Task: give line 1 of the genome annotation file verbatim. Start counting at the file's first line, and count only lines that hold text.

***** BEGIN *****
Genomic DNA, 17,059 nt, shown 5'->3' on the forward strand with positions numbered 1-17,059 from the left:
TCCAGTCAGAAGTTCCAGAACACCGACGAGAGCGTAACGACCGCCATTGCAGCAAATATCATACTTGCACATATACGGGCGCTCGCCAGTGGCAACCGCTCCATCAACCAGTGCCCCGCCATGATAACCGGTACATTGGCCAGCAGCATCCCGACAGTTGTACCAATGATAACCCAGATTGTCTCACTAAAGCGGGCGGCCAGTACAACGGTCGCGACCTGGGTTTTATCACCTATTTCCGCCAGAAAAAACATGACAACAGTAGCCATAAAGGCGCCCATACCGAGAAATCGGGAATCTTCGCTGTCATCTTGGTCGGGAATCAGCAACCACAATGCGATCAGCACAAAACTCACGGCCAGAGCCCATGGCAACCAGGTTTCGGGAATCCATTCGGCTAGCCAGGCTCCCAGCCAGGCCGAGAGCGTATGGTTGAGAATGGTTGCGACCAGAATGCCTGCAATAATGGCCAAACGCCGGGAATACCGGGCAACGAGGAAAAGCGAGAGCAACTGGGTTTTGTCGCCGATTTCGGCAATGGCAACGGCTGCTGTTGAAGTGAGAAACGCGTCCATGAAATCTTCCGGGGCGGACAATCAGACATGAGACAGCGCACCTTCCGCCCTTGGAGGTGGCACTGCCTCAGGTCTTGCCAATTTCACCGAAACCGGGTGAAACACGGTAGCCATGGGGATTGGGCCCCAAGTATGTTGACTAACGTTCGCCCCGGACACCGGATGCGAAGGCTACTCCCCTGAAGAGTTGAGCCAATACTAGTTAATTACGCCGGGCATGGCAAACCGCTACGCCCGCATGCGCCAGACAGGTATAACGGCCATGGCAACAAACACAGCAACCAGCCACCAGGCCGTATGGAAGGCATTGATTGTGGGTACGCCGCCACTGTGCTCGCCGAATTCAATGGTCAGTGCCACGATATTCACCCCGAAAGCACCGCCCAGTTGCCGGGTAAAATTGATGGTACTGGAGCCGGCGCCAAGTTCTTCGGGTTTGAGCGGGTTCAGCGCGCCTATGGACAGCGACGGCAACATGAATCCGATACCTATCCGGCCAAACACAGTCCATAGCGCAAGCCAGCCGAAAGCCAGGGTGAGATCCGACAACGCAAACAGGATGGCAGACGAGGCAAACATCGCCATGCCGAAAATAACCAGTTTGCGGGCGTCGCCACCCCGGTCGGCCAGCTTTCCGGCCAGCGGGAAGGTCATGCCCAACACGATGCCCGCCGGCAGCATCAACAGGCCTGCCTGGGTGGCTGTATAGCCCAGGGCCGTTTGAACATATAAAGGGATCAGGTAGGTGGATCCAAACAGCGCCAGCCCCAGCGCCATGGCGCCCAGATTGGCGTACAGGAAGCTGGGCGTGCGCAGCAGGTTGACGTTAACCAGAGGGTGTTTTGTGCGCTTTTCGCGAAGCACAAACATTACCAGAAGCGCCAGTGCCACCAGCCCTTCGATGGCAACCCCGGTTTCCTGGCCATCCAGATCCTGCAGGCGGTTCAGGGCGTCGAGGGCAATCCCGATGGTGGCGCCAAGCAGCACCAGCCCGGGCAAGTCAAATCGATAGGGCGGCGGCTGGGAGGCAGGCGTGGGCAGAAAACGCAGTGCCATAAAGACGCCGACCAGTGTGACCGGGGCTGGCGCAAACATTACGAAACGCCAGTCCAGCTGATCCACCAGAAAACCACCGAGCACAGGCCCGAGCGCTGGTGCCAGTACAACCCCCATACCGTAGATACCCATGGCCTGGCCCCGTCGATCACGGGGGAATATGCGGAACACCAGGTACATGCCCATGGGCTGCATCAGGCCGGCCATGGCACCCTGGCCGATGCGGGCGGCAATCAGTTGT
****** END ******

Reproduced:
Genomic DNA, 17,059 nt, shown 5'->3' on the forward strand with positions numbered 1-17,059 from the left: